There’s something fishy going on in New Jersey, something that would make Tony Soprano proud.
It seems $100 million can buy a lot of things nowadays. That’s the infamous salary given to Devils sniper Ilya Kovalchuk, a contract signed this summer which keeps him in New Jersey for the next 15 years. That kind of money puts Kovy well on his way to buying the L.A Clippers, or the entire country of Nauru. Personally, I’d rather own Nauru.
You may have heard something about Kovalchuk’s contract negotiations, because they kind of took a while. Hockey fans and media alike moaned and groaned about the lavished contract bestowed upon Kovalchuk, and the shrewd tactics of Devils general manager Lou Lamoriello, but at least it kept us busy all summer. It was a bitter, ugly battle, but Kovalchuk finally returned to the swamp, and the world kept turning.
And now he’s a healthy scratch.
Prior to New Jersey’s game against Buffalo Saturday night, Kovalchuk took part in the optional morning skate, and he was on the ice for Friday’s practice. Then, without any explanation, the Devils’ leading scorer wasn’t in the lineup, with a team spokesperson only saying he’s a healthy scratch.
Just a thought, but maybe the Devils could have used him since they were steamrolled 6-1 by the Sabres. Of course, we’ve had a summer to learn nothing is ever black-and-white in Lamoriello’s tight-lipped empire. Simplicity is far too boring, and far too easy for Sweet Lou.
Lamoriello is very Belichickian in terms of his dealings with the media, but as easy as it is to haul out your conspiracy theories handbook, it’s difficult to think that Kovalchuk would participate in consecutive practices if there’s an injury to be hidden.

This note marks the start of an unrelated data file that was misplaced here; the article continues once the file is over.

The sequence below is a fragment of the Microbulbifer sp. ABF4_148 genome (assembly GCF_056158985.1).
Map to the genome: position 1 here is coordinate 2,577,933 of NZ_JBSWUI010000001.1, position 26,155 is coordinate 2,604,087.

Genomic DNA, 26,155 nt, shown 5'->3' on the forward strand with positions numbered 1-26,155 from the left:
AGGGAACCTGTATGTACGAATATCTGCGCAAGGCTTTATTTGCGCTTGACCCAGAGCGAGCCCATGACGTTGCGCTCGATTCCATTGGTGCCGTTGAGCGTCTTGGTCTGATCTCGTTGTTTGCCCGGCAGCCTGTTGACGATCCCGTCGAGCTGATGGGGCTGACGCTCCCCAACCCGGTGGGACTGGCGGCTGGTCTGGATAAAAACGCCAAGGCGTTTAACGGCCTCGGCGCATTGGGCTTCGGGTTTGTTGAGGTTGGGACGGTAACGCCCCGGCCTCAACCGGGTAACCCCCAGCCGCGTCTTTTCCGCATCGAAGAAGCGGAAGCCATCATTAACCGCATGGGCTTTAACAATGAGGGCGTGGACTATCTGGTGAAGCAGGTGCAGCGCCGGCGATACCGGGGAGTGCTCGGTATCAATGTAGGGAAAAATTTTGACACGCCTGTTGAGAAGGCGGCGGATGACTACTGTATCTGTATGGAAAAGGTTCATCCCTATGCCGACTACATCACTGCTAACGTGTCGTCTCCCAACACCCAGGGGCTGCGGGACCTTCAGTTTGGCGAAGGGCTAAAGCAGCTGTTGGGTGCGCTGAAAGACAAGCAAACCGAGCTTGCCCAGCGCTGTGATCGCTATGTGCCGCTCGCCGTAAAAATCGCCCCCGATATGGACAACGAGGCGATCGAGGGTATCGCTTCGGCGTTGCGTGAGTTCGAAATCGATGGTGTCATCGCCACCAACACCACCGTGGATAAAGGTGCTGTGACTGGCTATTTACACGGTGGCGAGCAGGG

Tom Gullitti of the Bergen Record has been on the Kovalchuk watch since last February when the 27-year-old came to New Jersey from Atlanta at the trade deadline. Gullitti observed Kovalchuk working on his game sticks outside the New Jersey dressing room after the morning skate. Determining when exactly Kovalchuk received word of his demotion to the press box is about as easy as finding out who was on the grassy knoll, but it seems that he expected to play as of this morning.
Kovalchuk has two goals and five points over the Devils’ first seven games. On the surface these are fine numbers, but in the early going Kovalchuk perhaps hasn’t shown the consistency the Devils would like. His scoring has come in bunches, as Kovalchuk has scored all of his points in three games, and has posted goose eggs in the other four. He also has a -3 rating, a category the 2-5-1 are a league worst -11 as a team.
There are times a star player–or even secondary scorers–get benched. It’s the easiest and most obvious way for a coach to send a message, but it’s quite rare. The most recent example may be Alex Kovalev being benched by Guy Carbonneau when he was in Montreal, a reaching comparison if there ever was one. Kovalev was–and still is–on the down slope of his career, while Kovalchuk is still a threat every time he touches the puck, and has scored at least 80 points for three straight years.
Maybe the NHL is having third thoughts about that contract, and Gary Bettman himself pulled Kovalchuk at the last minute. There, that should get the rumour mill going…
UPDATE: Devils rookie head coach John MacLean said he made the decision to scratch Kovalchuk, and he was not under the influence of management whatsoever. However, MacLean would not say why he made this decision, only adding that Kovalchuk was informed that he would not play around mid-day. Kovalchuk was nowhere to be found after the game, and MacLean said he’ll “make that decision in the morning” when asked if the team’s high-priced star will be in the lineup Sunday night against the Rangers.